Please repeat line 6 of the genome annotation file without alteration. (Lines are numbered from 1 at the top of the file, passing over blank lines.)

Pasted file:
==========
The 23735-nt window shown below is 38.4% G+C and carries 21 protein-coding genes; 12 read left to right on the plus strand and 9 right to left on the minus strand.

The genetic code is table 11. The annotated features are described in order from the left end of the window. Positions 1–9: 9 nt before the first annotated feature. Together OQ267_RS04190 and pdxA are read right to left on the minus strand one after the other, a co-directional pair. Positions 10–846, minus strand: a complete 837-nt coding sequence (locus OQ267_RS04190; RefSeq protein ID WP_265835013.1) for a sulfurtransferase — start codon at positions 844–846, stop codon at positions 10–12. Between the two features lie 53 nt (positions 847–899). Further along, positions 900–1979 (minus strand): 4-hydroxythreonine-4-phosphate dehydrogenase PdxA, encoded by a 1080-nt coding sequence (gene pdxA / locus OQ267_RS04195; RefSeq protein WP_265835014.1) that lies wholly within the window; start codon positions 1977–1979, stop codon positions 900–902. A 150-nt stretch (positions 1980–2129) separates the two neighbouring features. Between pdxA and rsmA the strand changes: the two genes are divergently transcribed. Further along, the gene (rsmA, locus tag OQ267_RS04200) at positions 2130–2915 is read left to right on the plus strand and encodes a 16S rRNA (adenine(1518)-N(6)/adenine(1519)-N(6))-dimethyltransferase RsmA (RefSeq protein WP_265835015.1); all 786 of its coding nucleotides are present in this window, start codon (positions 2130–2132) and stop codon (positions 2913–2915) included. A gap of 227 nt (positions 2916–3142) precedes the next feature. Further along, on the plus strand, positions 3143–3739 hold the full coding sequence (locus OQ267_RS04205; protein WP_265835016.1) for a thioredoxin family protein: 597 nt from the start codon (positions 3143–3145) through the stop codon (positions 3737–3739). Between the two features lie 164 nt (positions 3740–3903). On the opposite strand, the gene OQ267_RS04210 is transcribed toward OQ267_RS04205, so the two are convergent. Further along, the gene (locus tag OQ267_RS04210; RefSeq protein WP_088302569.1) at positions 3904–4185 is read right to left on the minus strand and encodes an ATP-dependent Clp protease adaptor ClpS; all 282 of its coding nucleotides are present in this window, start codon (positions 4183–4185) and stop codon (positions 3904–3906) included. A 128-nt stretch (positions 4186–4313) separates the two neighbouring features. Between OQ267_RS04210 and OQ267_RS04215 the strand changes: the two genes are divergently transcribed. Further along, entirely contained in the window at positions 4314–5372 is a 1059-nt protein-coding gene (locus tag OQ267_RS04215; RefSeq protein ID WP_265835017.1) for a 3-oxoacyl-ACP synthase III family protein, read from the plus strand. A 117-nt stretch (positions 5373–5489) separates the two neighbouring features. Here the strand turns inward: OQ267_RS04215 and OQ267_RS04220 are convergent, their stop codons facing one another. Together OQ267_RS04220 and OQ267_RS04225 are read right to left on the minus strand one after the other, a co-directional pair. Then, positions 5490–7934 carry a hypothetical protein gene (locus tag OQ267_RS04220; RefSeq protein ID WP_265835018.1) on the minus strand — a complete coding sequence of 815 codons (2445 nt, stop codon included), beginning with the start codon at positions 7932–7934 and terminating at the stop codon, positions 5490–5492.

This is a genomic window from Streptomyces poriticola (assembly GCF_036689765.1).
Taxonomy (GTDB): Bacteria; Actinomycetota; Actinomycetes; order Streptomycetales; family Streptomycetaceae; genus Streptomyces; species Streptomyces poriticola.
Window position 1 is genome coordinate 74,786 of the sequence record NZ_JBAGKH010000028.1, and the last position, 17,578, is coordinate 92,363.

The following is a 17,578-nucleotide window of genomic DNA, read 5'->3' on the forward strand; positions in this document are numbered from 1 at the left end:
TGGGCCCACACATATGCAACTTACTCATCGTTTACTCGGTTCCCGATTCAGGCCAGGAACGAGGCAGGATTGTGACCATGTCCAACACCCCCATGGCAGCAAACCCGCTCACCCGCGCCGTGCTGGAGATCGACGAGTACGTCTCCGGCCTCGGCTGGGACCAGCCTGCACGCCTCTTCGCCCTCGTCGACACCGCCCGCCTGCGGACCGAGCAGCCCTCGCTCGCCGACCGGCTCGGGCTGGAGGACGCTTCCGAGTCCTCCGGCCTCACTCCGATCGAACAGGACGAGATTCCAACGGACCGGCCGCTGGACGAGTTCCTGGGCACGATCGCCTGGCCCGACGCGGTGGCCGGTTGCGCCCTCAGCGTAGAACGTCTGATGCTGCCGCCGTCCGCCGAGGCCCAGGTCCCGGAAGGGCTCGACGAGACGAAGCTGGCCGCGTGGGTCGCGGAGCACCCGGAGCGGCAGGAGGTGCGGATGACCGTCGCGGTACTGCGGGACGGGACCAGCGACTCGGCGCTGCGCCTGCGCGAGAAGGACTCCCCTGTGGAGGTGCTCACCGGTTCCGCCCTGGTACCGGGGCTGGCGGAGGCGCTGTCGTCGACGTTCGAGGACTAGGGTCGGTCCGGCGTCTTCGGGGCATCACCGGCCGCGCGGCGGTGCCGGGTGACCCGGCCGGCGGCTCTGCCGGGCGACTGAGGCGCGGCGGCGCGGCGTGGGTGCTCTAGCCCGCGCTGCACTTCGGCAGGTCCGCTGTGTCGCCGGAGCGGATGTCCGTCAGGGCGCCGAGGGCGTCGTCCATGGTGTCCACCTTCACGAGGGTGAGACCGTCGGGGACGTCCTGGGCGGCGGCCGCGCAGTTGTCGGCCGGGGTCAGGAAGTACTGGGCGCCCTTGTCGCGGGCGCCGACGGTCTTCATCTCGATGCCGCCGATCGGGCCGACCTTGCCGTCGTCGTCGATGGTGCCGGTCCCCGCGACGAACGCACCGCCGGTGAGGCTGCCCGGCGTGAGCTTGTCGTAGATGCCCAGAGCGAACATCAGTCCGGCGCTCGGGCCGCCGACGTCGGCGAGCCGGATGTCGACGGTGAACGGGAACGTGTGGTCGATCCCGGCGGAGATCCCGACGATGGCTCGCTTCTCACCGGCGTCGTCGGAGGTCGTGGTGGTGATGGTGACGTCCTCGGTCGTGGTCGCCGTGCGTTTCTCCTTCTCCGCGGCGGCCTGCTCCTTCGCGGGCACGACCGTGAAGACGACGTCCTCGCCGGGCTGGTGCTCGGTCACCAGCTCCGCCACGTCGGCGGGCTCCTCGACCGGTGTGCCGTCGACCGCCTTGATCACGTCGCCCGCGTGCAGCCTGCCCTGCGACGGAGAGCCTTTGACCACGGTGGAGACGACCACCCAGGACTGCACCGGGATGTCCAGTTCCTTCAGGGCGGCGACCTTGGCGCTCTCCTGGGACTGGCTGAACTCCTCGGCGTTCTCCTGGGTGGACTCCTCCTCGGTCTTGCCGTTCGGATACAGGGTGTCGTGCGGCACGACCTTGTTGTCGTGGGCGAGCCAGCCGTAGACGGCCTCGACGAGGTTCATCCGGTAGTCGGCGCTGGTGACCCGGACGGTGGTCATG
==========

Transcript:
The following is a 17,578-nucleotide window of genomic DNA, read 5'->3' on the forward strand; positions in this document are numbered from 1 at the left end: